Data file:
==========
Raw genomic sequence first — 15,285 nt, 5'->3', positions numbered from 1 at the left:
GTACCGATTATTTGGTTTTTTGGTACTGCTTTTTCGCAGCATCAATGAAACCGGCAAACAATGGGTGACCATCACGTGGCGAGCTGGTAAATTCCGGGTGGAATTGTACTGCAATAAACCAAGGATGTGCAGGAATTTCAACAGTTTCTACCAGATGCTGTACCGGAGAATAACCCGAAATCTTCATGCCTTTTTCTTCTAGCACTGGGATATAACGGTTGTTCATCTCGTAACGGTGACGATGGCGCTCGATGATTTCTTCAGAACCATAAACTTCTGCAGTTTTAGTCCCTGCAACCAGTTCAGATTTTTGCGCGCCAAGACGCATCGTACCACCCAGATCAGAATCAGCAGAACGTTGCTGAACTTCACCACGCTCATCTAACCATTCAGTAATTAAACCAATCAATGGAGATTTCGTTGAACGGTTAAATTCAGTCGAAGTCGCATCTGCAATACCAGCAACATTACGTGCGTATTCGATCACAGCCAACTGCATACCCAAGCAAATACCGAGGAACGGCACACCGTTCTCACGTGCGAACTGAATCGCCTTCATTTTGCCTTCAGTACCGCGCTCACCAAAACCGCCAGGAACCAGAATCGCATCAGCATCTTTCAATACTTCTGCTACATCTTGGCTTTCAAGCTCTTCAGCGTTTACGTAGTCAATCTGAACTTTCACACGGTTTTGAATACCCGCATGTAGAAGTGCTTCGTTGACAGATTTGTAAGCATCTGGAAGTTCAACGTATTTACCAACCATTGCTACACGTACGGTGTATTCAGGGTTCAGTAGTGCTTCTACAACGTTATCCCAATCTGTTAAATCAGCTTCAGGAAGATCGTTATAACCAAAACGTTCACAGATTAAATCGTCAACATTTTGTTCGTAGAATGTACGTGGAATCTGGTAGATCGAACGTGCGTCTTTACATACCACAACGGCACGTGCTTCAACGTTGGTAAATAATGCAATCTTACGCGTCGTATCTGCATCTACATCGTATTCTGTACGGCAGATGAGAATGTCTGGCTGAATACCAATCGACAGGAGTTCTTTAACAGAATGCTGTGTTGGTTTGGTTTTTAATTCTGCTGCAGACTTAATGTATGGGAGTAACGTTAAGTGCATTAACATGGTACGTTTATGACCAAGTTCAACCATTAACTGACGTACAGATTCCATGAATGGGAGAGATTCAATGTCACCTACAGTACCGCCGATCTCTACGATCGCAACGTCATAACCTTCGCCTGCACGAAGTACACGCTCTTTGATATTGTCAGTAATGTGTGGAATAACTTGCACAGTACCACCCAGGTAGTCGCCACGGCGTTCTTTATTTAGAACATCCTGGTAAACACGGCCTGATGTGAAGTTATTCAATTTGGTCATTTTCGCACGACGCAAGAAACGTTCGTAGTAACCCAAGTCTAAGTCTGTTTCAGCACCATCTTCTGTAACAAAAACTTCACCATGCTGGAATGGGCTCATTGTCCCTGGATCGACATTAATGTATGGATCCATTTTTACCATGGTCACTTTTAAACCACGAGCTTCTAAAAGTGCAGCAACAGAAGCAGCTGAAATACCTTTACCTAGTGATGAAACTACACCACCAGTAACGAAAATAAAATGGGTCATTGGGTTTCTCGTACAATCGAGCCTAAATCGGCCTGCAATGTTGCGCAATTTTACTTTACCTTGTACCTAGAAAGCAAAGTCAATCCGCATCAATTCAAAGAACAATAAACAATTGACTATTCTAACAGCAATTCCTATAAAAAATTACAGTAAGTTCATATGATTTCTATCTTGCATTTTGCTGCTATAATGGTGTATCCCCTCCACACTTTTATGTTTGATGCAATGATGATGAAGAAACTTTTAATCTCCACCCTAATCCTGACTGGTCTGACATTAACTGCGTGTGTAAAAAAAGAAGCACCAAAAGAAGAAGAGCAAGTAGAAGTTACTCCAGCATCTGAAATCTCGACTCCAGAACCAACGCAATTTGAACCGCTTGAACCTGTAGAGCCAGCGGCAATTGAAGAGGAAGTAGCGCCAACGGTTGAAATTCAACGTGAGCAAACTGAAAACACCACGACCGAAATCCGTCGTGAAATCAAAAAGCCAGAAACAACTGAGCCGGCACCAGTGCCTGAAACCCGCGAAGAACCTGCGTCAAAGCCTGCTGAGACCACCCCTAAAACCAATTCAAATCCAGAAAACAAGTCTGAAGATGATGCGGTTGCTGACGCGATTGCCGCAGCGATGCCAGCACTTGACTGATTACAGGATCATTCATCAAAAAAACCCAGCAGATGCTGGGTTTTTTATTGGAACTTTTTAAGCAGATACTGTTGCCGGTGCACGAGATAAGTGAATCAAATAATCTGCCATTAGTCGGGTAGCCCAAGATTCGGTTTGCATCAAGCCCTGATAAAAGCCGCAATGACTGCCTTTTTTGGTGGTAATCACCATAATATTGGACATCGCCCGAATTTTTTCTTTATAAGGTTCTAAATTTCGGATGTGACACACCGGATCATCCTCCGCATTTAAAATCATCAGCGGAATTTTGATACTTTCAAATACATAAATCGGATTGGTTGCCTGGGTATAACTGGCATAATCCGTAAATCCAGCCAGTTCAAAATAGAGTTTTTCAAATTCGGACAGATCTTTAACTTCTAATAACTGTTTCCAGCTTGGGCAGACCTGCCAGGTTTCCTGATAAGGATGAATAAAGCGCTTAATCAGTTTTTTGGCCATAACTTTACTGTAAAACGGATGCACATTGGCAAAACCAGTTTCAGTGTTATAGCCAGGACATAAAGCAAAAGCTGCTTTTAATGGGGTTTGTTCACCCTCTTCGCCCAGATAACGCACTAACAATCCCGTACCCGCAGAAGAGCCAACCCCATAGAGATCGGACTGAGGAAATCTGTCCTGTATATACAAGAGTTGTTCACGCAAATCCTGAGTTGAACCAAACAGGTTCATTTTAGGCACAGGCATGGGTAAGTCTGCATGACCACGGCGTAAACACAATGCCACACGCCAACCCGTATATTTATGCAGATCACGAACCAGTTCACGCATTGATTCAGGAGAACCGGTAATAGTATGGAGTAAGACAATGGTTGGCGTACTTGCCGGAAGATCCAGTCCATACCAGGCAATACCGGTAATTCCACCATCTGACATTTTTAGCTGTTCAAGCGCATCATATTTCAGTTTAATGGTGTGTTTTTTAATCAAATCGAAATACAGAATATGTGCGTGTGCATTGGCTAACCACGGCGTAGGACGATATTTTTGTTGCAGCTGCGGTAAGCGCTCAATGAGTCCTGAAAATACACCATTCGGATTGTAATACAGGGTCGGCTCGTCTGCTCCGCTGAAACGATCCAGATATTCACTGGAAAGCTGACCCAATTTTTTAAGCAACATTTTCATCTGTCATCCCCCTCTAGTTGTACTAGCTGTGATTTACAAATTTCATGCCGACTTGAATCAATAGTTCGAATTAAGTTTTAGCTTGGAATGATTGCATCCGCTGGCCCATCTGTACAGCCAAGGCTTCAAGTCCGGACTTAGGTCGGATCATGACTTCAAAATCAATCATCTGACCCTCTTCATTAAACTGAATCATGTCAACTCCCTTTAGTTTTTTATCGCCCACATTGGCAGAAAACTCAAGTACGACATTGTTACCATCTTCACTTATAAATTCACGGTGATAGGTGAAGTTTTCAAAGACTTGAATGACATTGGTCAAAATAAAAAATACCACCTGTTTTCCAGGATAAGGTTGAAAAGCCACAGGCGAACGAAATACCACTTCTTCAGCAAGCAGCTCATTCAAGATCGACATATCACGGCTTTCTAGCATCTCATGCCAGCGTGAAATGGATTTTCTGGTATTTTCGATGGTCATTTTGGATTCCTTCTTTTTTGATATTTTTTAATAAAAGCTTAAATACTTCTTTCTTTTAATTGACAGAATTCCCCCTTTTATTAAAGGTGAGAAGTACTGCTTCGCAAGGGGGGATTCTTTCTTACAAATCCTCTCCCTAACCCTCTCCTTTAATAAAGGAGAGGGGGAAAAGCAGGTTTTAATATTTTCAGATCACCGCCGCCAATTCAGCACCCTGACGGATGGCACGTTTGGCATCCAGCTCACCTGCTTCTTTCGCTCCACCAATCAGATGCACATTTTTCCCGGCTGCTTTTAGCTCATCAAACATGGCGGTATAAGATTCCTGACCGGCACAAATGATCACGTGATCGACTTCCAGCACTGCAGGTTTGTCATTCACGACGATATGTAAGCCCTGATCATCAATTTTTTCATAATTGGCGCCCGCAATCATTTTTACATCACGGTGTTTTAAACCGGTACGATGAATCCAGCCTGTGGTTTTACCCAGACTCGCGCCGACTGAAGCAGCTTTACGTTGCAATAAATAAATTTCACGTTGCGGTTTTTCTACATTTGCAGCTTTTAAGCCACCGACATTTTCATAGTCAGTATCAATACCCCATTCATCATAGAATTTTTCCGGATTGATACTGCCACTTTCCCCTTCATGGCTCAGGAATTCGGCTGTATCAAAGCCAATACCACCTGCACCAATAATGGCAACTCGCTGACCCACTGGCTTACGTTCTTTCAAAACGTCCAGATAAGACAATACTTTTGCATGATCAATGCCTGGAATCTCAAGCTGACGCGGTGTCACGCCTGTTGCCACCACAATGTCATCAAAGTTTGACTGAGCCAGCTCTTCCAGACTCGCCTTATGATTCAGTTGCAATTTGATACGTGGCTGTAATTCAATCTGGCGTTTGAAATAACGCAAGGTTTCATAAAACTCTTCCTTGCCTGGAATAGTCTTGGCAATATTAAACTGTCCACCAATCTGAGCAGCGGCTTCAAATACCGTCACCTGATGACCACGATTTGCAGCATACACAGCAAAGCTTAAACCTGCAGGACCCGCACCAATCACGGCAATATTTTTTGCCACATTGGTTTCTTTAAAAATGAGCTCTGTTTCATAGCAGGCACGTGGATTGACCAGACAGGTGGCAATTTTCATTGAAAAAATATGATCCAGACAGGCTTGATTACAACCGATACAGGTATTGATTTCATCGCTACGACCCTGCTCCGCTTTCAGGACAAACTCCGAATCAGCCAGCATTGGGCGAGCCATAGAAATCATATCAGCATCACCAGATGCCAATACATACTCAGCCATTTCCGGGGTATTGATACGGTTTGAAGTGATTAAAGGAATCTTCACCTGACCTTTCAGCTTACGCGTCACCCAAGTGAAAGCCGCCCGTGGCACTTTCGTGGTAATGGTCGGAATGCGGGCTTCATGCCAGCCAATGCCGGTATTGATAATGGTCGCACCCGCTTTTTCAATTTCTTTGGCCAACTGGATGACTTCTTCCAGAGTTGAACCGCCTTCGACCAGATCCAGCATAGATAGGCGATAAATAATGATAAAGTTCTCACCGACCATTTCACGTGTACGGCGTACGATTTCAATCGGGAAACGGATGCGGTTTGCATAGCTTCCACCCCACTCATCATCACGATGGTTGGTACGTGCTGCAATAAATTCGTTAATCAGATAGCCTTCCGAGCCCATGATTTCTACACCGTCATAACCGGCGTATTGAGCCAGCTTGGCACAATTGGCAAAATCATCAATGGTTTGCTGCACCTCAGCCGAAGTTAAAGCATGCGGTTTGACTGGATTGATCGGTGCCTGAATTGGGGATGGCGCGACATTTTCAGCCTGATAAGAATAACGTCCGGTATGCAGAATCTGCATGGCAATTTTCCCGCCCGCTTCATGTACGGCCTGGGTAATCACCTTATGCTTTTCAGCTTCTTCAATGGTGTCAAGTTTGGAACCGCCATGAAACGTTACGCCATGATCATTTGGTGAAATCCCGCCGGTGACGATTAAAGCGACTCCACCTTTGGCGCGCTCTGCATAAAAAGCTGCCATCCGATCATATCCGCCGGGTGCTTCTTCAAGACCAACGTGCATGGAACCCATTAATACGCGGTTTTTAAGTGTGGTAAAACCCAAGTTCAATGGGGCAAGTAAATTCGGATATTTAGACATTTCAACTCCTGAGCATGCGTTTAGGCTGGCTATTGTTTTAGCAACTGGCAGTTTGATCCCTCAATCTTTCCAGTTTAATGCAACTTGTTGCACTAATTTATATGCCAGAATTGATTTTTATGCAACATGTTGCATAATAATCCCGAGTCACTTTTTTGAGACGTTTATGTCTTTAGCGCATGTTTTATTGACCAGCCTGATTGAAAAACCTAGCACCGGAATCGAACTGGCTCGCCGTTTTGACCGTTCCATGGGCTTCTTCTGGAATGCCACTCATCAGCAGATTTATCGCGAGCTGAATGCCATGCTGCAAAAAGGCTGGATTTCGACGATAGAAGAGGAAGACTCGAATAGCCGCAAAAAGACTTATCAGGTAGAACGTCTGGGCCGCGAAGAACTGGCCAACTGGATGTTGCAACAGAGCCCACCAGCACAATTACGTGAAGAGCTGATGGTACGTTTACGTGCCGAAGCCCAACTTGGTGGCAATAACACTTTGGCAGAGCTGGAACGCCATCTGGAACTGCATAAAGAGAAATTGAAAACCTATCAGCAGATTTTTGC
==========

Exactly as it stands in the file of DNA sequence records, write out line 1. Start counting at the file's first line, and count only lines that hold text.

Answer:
Raw genomic sequence first — 15,285 nt, 5'->3', positions numbered from 1 at the left: